Radar Down

Hurricane Maria passed through Puerto Rico causing significant wind and flooding damage across much of the island. Winds in excess of 100 mph destroyed the National Weather Service Radar at San Juan, Puerto Rico. The radar is expected to be down for at least a few months. Hopefully there will not be any storms in this area anytime soon. Here is a look at what the radar looks like after the hurricane.

Here is a where the radar is positioned on the island.

A closer shot of the location.


Here is a map to show how much rain fall on the island.




Posted under NOAA, Precipitation Totals, Tropics

This post was written by Schnack on September 25, 2017

Hurricane Irma’s Florida Landfalls

We’ve been talking about Hurricane Irma for quite some time now, and it is now causing a lot of problems in Florida.  As with any landfalling hurricane, tornadoes, torrential rain, destructive wind and storms surge have been pounding the state.

Hurricane Irma was a Category 5 hurricane Friday night into Saturday morning, as it officially made landfall on the northern coast of Cuba early Saturday morning causing massive damage.  With the interaction with land, Irma weakened to a Category 3 during the day Saturday, but late Saturday night and early Sunday morning, Irma regained strength and reached Category 4 status, before making its first US landfall in the Florida Keys.  This comes, ironically, on the climatological peak of hurricane season AND on the 57th anniversary of Hurricane Donna in 1960 making landfall in the Keys.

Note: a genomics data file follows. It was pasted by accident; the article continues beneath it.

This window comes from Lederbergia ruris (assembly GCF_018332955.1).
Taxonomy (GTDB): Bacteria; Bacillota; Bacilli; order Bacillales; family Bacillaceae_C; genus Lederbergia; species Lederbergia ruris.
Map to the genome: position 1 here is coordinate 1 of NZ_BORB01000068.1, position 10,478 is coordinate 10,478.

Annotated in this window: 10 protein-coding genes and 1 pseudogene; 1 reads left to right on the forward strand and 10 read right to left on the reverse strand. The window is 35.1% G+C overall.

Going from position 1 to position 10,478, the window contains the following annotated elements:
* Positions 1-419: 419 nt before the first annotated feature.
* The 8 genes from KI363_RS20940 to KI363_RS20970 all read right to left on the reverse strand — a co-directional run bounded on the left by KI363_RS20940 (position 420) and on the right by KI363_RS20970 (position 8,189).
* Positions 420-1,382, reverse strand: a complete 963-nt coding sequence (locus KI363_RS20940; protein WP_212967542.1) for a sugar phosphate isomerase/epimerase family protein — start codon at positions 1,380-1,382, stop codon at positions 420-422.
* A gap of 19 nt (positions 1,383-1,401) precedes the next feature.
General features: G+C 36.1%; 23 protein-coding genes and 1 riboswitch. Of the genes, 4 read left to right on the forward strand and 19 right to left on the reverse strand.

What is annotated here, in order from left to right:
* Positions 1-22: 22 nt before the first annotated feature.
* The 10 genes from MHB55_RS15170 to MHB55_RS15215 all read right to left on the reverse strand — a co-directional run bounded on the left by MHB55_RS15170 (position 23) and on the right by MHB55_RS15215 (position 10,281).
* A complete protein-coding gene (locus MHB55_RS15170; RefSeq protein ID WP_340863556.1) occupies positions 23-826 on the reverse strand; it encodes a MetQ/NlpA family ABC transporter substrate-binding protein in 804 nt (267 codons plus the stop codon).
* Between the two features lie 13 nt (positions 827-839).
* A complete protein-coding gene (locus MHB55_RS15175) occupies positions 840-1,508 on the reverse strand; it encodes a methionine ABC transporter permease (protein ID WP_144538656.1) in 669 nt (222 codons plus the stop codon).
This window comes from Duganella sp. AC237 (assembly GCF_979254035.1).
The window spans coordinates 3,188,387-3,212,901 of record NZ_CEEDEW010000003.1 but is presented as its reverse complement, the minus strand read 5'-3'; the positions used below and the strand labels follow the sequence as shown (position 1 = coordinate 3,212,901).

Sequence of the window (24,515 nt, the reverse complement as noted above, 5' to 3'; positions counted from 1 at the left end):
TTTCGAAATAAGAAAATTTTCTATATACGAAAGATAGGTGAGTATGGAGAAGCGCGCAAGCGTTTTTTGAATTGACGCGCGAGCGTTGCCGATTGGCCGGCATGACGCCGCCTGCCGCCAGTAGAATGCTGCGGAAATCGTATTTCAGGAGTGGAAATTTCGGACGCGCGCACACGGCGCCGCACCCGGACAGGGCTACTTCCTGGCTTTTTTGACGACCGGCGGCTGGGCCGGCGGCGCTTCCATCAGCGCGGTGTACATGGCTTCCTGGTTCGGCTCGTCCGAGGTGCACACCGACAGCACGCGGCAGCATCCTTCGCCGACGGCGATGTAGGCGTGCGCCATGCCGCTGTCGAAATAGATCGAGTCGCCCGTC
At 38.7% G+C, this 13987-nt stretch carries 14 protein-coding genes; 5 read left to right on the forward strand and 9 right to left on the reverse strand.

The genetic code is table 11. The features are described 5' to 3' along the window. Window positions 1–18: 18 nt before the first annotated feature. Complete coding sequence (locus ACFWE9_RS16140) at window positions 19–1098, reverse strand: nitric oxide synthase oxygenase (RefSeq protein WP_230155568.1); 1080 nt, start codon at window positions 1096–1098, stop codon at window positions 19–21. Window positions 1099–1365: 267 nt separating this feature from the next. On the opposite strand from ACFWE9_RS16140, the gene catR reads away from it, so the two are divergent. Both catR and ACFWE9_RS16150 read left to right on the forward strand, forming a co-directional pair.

The powerful hurricane then tracked north, and made landfall in southwest Florida on Marco Island, just south of Naples as a Category 3.

The last time we had a Category 4 storm make landfall was Charley in 2005.  This is the first time on record that TWO Category 4 storms made landfall in the continental US in the same season.


Posted under Tropics

This post was written by Kyle Kiel on September 10, 2017

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Different Views of Irma

From the Space Station


Posted under Tropics

This post was written by Schnack on September 7, 2017

Not Again!

A few islands might be in the cross hairs another major hurricane. Hurricane Irma was a category 5 storm with wind of 185 mph moved through a few islands causing significant damage. Now those same people are worried about Hurricane Jose. This hurricane is a major hurricane (category 3 or higher) and forecast to come near the islands in the next few days. The light grey line is the path Hurricane Irma took. Notice the forecast track of Jose comes pretty close to that same location.